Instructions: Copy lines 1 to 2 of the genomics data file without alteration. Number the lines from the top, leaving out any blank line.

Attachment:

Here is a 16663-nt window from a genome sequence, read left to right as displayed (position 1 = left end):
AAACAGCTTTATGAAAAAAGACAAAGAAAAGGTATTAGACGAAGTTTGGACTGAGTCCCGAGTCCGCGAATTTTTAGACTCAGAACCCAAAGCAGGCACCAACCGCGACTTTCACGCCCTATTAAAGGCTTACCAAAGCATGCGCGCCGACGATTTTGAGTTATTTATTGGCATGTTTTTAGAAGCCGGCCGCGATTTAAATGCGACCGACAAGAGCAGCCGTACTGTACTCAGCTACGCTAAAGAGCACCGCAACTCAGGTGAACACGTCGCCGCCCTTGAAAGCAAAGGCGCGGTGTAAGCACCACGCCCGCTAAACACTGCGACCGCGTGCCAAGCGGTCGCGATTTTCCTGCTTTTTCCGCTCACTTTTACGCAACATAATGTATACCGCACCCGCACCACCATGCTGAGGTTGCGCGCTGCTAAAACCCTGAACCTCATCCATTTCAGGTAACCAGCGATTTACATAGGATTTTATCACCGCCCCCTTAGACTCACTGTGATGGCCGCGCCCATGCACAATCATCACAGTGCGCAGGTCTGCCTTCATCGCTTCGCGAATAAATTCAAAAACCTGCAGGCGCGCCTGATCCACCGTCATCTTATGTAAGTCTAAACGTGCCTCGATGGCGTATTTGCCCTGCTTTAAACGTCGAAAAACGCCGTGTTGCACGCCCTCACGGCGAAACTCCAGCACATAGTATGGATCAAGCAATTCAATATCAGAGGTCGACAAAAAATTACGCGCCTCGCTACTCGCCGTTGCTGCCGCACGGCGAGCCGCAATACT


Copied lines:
Here is a 16663-nt window from a genome sequence, read left to right as displayed (position 1 = left end):
AAACAGCTTTATGAAAAAAGACAAAGAAAAGGTATTAGACGAAGTTTGGACTGAGTCCCGAGTCCGCGAATTTTTAGACTCAGAACCCAAAGCAGGCACCAACCGCGACTTTCACGCCCTATTAAAGGCTTACCAAAGCATGCGCGCCGACGATTTTGAGTTATTTATTGGCATGTTTTTAGAAGCCGGCCGCGATTTAAATGCGACCGACAAGAGCAGCCGTACTGTACTCAGCTACGCTAAAGAGCACCGCAACTCAGGTGAACACGTCGCCGCCCTTGAAAGCAAAGGCGCGGTGTAAGCACCACGCCCGCTAAACACTGCGACCGCGTGCCAAGCGGTCGCGATTTTCCTGCTTTTTCCGCTCACTTTTACGCAACATAATGTATACCGCACCCGCACCACCATGCTGAGGTTGCGCGCTGCTAAAACCCTGAACCTCATCCATTTCAGGTAACCAGCGATTTACATAGGATTTTATCACCGCCCCCTTAGACTCACTGTGATGGCCGCGCCCATGCACAATCATCACAGTGCGCAGGTCTGCCTTCATCGCTTCGCGAATAAATTCAAAAACCTGCAGGCGCGCCTGATCCACCGTCATCTTATGTAAGTCTAAACGTGCCTCGATGGCGTATTTGCCCTGCTTTAAACGTCGAAAAACGCCGTGTTGCACGCCCTCACGGCGAAACTCCAGCACATAGTATGGATCAAGCAATTCAATATCAGAGGTCGACAAAAAATTACGCGCCTCGCTACTCGCCGTTGCTGCCGCACGGCGAGCCGCAATACT